The Mandate Press is a small production house based in Salt Lake City, Utah. They are very design-savvy and willing to assist with your needs. When I ordered my cards last year, I decided to create my own artwork and submit a PDF. With the exchange of a few e-mails to verify the art and cut of the cards, I now have a small piece of artwork to distribute whenever I’m asked for my info. Additionally, the b&w cards sit eloquently on my black desk, further enhancing my desk theme.

Impress your friends, peers and potential freelance clients with a very unstated, professional card. Order you set today at www.themandatepress.com .

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Vanity Project

Yves Saint Laurent's Telephone Table (Vanity Fair, Jan. 09)

Yves Saint Laurent's Telephone Table (Vanity Fair, Jan. 09)

I often tear pages from magazines for thoughts and inspiration and file them as such. This example is from Vanity Fair’s January 2009 story about Yves Saint Laurent, his homes and amazing art collection that was being assembled for an estate auction. The entire spread was incredible. The amount of detail and finesse applied to the designer’s living space was beyond decorating. It was quite simply put…art. You can immediately see that the legendary man was inspired by so many intricate items in his home that his lifestyle embodied the total brand he created in the 60s.

Art comes in so many different forms, but I can’t dismiss the simple gesture of one’s own initials used to create an ever-lasting identity. The YSL logo that was hand-lettered by artist Cassandre in 1961 is beautifully framed and situated on Saint.Laurent’s telephone table. There’s something quite distinct and sophisticated with the ultra thin san serif font drawn on parchment, with a linen colored matte and black gloss frame. I look at this image and think about the importance of staying true to your own brand and embrace the entrepreneur spirit in all of the smallest tasks at hand. The logo for the french fashion house is iconic. It’s truly a piece of art that makes for a grand impact.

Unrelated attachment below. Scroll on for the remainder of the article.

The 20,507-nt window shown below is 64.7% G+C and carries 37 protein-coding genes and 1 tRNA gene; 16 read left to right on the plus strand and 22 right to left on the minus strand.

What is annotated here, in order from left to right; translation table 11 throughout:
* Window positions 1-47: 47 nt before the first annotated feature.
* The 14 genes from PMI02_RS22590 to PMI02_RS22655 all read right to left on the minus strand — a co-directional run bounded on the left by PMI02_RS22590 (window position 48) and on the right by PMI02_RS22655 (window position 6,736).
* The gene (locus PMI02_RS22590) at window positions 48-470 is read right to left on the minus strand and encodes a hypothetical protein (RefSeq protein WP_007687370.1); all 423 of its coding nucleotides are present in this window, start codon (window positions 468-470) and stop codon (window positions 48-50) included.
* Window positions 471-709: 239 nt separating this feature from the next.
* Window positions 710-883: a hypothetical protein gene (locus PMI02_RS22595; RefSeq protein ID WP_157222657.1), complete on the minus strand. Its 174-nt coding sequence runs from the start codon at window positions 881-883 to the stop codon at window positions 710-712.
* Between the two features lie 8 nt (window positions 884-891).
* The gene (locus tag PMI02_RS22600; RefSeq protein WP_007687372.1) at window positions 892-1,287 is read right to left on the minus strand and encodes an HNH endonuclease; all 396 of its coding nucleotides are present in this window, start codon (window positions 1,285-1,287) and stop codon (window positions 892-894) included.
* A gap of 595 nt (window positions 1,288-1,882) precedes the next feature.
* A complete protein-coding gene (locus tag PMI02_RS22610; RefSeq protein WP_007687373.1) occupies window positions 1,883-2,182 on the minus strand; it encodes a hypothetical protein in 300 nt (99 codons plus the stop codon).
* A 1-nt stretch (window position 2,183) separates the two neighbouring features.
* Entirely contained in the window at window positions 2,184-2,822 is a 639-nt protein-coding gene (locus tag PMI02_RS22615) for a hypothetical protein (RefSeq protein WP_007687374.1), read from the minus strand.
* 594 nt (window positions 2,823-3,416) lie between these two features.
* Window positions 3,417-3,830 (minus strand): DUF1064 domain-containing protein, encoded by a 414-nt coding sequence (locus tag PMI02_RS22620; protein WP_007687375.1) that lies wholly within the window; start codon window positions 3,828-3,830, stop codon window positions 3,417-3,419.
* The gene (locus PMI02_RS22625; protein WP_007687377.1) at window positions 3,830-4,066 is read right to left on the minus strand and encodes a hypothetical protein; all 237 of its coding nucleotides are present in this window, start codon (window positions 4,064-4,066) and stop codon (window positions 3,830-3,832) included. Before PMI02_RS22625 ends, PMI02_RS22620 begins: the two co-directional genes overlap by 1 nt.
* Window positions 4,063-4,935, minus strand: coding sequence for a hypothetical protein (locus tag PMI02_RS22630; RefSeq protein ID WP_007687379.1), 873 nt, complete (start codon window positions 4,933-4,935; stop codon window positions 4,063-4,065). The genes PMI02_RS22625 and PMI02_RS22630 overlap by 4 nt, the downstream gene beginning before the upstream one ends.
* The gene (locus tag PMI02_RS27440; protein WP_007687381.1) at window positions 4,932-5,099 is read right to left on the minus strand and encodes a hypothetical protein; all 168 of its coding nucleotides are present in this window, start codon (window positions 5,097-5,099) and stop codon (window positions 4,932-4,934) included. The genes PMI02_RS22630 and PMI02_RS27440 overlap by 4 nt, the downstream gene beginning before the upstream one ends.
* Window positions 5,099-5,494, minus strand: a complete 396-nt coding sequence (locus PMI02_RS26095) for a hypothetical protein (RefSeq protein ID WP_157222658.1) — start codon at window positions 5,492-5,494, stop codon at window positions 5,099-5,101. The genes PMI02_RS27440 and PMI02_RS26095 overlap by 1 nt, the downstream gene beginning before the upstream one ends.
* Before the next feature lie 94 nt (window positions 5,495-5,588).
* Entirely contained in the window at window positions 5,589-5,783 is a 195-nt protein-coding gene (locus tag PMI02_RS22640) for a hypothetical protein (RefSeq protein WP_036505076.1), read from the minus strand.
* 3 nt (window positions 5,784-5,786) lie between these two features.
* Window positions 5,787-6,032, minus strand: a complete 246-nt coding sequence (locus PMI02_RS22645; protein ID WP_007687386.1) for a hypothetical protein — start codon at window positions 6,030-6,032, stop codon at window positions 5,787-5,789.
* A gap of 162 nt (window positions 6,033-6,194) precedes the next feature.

Last week, I mentioned that I would have some ideas about DIY artwork for your office and would present them over the course of several posts. With the ongoing Aaron Bros sale, you can easily find a similar frame that will provide you with the opportunity to create your own logo artwork. Honestly, if you think you can make the attempt, I love hand-drawn fonts such as the YSL piece above. But, if you’re a bit “sketchy” with the pen and paper, then try mimicking the initials on the computer and then print it out on nice Strathmore cotton paper. I think you’ll be amazed how subtle the fonts take on an artistic quality that truly provides value to your frame. This is an easy way to break away from traditional pictures in your office and really provides a sense of pride for your own name and brand.

Yes, I know it’s a vanity project, but at times, it’s bold and nice to proclaim your confidence.